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Keep the lines of communication open by discussing these topics at your next visit.

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The COVID-19 pandemic has taken its toll on more than just doctors and hospitals. It has had an effect on the doctor-patient relationship as well. Some people skipped doctor appointments because they didn’t feel comfortable being in a medical office. Some switched to virtual appointments instead of face-to-face visits. And some may have found it difficult to get appointments when virus surges stretched resources thin.

No matter what your reason for not seeing a doctor as often as you used to, now is the perfect time to get those appointments back on your schedule. Routine appointments are an important part of staying healthier. Being able to talk to a health care professional about any concerns you have and to ask questions empowers you to take control of your health. And making that connection again with your doctor helps create better communication between you, which may lead to improved health outcomes.

“The most important part of your health is prevention, annual visits and normal follow up appointments. I would recommend once a year visits with your physician at 40 years of age and older. However, you should see your physician more frequently if you have certain health issues included but not limited to Diabetes, High cholesterol, and Hypertension.

-Codey L. Fontenot, MD, Internal Medicine

The next time you see your doctor, here are a few topics worth discussing:

What screenings do I need? Talk about any tests you may need to assess your health. This may include routine blood work, cancer screenings (such as mammograms or colonoscopies), heart health or diabetes screenings (such as checking blood pressure or blood sugar), or vision and hearing tests. If you have any particular symptoms, your doctor may suggest other tests or screenings, too.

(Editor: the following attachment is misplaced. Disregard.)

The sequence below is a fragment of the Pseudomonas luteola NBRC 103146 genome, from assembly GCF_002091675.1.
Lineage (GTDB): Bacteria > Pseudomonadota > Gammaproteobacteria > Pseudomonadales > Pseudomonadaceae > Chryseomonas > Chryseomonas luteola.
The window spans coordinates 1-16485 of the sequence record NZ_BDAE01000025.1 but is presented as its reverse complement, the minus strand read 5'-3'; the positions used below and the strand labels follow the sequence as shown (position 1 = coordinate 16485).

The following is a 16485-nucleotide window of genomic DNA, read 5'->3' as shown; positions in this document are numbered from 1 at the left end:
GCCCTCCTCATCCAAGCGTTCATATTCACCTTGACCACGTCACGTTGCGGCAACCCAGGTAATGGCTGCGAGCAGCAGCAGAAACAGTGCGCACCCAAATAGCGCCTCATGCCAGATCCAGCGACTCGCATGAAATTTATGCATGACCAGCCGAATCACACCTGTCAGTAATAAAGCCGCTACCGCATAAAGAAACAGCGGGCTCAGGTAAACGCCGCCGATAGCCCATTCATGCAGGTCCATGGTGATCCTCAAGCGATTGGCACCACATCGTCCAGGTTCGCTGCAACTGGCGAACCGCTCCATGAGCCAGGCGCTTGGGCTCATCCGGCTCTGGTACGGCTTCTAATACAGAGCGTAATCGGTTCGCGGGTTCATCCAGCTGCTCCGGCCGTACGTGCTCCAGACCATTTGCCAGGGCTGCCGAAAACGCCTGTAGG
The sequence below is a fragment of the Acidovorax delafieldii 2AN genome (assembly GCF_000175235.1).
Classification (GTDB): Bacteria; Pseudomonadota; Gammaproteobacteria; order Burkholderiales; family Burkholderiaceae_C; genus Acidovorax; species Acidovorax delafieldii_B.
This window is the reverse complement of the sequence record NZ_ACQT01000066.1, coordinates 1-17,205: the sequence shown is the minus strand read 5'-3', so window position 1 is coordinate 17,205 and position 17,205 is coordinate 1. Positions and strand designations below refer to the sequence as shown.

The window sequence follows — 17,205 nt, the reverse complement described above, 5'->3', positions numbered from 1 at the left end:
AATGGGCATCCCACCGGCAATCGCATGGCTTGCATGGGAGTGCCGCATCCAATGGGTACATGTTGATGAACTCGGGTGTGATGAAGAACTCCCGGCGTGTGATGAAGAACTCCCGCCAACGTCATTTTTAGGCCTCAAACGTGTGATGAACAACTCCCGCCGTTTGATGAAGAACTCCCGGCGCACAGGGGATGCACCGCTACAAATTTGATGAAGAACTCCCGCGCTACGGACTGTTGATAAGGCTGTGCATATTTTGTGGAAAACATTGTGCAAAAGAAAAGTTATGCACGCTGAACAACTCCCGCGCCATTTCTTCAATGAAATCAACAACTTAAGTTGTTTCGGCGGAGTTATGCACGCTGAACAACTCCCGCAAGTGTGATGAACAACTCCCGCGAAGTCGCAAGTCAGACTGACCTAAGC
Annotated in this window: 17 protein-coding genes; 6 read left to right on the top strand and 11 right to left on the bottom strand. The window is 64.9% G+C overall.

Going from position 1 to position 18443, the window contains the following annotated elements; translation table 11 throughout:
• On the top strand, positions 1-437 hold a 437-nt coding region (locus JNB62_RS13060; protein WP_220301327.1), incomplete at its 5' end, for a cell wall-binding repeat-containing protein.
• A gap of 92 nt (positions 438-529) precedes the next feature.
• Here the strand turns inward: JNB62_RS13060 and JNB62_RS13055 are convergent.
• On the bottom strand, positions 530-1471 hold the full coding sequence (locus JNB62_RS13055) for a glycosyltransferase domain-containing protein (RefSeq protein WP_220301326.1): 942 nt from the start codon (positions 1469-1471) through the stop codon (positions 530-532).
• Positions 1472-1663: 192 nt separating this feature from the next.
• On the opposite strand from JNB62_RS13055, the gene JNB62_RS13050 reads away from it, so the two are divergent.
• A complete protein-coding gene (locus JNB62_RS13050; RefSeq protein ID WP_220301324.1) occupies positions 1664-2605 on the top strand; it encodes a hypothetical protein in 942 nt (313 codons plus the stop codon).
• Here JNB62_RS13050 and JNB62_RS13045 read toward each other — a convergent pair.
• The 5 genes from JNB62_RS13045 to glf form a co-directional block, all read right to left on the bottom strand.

Are there any specialists I should see? Primary care doctors are the best place to start when you have any health issue and should be seen for preventative care. But depending on your age, health status or family history, it may be a good idea to also see a specialist. Ask your doctor if you should start going to any specialists, either to establish a baseline or because you have a specific health concern. Some people, for example, go to a cardiologist before they have a serious heart-related issue so they can keep tabs on their cardiovascular health. This helps prevent problems in the future or catch things early.

What do these symptoms mean? If you have symptoms that are bothersome, unusual or don’t seem to be going away, discuss them with your doctor. They may be nothing serious, but they could be a sign of an underlying issue that requires further evaluation. Some people who had COVID-19 may have a variety of unexplained symptoms that could be related to long-haul COVID, such as fatigue, brain fog or muscle aches. Don’t be afraid to bring up any symptoms you have, no matter how minor—or random—they may be.

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Date Last Reviewed: January 14, 2022

Editorial Review: Andrea Cohen, Editorial Director, Baldwin Publishing, Inc. Contact Editor

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